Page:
Real Advice for Dermatology Career Progression

Here is the best advice we could find to help make the transition from residency to the real world of dermatology a little easier.

The dermatology practice has grown more complex since I graduated residency and began practice in 1984.  But it has also become more dynamic. We all have learned to grow and evolve with the changes. However, it could have been a little easier if I had known a few tricks to make transitioning from residency to the real world of dermatology a little easier.

Advice – Get Started in an Academic Position

This is a great way to extend your residency and expand your knowledge. In the academic environment, you will be nurtured and guided into a more mature clinician and surgeon. However, you are giving all the control of your professional decisions to one entity.

You have to be able to work diligently and sacrifice many of your own personal needs to satisfy those of your immediate supervisors. Remember that his and/or her reputation and growth depends on you and others like you. And in this new era is not only reputation, but economics as well.

Advice – Women in Dermatology

If you are a woman, minority and have not graduated from an ivy league institution, you will have to work five times as hard to get the same recognition. In addition, they will not pay the same as your male counterparts or for the freezing of your eggs, so postponing motherhood is all on you. My recommendation is if you are planning to develop an academic professional life, take into consideration all the personal sacrifices that will be involved and move forward with clear expectations. If it becomes too difficult, have an alternative plan or what we call “option B.”

Advice – Associate Yourself with a Practice

This is great way to get paid for what you do best without investing in the infrastructure. This association will give you more time to expand your knowledge, get more confidence in your clinical acumen, and develop your own style of delivering patient care. It will give you time to let yourself become known in a specific geographic area(s) depending on how many offices you work out off. You will most likely receive a salary or incentive, or both, or might be an independent contractor remunerated with a percentage of your collections.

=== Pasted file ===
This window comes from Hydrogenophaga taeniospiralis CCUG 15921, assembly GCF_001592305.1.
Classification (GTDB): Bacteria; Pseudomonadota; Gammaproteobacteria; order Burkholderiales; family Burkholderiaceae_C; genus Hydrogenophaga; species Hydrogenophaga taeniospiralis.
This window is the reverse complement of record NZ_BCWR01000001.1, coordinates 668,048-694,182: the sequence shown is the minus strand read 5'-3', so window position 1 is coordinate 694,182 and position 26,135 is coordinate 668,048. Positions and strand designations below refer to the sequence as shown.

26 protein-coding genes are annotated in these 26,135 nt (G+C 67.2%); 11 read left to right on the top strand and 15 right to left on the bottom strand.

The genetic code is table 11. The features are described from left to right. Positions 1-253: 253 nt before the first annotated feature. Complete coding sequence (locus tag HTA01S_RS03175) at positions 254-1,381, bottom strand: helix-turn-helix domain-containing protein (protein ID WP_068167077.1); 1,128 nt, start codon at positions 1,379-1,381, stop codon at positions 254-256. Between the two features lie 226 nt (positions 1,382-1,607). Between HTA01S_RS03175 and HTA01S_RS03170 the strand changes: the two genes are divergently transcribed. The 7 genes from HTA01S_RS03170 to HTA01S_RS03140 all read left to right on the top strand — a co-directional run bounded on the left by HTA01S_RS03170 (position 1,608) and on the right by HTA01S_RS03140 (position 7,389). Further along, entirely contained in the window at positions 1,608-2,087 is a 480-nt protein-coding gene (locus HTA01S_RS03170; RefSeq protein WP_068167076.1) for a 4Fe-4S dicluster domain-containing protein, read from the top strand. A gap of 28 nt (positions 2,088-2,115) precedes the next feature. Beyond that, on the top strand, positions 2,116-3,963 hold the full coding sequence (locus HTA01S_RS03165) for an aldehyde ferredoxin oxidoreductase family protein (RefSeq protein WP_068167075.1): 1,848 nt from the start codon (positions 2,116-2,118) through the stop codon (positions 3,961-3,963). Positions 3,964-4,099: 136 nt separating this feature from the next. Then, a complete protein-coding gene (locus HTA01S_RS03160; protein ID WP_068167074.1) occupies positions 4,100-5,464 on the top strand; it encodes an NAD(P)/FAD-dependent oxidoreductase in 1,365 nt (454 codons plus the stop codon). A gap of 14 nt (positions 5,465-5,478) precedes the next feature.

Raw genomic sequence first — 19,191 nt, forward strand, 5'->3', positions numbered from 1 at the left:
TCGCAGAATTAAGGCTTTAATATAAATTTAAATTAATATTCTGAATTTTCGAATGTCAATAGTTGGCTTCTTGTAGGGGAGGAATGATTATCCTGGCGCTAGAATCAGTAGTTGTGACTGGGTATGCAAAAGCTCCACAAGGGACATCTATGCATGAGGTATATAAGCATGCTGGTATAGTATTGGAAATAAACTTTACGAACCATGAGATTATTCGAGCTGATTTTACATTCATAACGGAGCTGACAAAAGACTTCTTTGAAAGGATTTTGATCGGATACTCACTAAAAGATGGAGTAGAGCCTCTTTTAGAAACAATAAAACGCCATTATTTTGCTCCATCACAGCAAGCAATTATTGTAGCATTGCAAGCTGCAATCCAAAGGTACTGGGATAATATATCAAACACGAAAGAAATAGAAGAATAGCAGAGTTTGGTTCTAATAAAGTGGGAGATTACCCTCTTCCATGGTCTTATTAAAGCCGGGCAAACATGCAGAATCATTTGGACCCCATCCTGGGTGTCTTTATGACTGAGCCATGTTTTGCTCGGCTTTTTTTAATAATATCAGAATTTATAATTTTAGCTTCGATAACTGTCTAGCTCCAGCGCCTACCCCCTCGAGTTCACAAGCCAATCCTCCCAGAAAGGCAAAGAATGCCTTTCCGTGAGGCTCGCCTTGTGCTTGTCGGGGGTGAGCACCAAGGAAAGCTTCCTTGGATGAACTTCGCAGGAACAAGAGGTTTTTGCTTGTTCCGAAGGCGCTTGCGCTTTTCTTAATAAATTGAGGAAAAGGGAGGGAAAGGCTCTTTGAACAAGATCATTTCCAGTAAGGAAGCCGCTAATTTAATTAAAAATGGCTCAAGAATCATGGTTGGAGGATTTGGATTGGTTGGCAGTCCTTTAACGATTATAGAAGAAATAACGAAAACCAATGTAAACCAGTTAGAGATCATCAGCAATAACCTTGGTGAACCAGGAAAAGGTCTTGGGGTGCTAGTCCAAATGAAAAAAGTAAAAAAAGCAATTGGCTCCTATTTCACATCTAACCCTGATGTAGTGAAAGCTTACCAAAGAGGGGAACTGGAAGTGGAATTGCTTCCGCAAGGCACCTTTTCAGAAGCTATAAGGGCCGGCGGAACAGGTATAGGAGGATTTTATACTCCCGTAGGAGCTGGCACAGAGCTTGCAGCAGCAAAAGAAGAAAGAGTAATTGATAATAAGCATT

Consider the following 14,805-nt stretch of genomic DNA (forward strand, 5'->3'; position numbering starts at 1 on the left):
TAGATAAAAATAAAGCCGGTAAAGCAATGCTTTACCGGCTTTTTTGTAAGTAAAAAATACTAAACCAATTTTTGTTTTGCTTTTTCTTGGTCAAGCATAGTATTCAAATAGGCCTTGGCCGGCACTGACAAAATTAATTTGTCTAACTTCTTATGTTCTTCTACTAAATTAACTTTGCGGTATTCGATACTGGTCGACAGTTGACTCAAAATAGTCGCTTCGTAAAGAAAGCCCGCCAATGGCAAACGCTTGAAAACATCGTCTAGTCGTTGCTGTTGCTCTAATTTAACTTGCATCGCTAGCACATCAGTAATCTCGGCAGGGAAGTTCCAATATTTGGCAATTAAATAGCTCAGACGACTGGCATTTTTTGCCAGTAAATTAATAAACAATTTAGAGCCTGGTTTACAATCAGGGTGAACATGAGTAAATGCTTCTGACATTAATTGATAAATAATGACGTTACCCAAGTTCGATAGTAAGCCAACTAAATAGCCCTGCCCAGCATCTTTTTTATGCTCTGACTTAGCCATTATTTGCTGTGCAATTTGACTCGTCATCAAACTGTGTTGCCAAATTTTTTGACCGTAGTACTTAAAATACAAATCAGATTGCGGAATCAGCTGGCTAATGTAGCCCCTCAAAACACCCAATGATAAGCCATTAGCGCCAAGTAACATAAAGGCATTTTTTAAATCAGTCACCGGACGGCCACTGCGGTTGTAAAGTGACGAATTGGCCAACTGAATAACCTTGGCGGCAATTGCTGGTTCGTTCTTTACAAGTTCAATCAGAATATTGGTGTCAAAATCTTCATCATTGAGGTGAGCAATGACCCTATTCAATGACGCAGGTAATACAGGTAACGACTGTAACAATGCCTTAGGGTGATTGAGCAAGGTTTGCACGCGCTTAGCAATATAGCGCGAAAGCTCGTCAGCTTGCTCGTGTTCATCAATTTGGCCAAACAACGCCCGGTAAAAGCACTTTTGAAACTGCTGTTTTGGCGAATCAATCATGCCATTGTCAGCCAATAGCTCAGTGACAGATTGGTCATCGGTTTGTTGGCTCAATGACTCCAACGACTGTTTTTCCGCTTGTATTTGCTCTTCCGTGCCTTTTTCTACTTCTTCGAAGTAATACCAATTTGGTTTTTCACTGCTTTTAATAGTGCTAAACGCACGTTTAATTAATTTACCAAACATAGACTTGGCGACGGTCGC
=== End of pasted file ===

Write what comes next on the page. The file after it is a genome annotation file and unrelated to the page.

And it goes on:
Make sure that you will be allowed to manage your patients in the ethical way you have been educated to manage them. Ensure that your time and knowledge are not going to be micromanaged for others’ benefits at your own expense, and that your intellectual property will not be questioned as been part of the practice.

Review your contract to ensure it won’t exclude you from eventually practicing on your own (if you decide to do so) in a certain geographic area because of a signed non-compete agreement.

Advice – Becoming a Partner

Joining a group practice with the potential of partnership is another great way of transitioning from residence to the real world of practicing medicine. In this type of arrangement there is a contract that should give an idea how much money you have to produce for the practice before you are given the opportunity to buy into it.

For the most part, it takes two years of making double your salary with incentives to make you eligible for partnership. At that time, you will be offered some way to buy into the practice. It will take a few years to pay off, but you should be a full partner from the time you start paying your participation into the practice to the full-time partners.

After becoming a partner, you will receive equal benefits to full-time partners that might include productivity incentives, bonuses, profit-sharing, paid vacations, malpractice insurance coverage, and life insurance, among others. Your contract should also provide for a buy-out for when you or any of the partners decide to retire. All these are great incentives for joining an established practice.

However, make sure that your opinions and votes are really taken into consideration when the decisions are made to buy equipment, maintain or fire employees, take on new partners, and decide on anything that increases the practice’s overhead. If you do not do so, you will be paying for the overhead of other people’s pet projects and subsidizing the practice.

Make sure that any other contracts that you have with any industry are separated from the partnership, and that your intellectual property belongs solely to you. If you do not, you may find yourself in legal predicaments because your partners will feel that they own you, your connections in the industry, and your intellectual productivity.

Advice – When to Start a Solo Practice

Finally, if your passion resides in a solo practice model, then go for it. You will have the satisfaction of making all the purchases, designs, marketing, website development, mission statements, decorations, contacts and affiliations with industry – and everything else that will represent you as a practitioner. However, you will be the sole provider for everything, including but not exclusive of payments, taxes, personnel, ideas for expansion, selection of associates or partners, etc. You will be the only responsible entity in charge. This may make this decision a great decision for you, just as it does for me.

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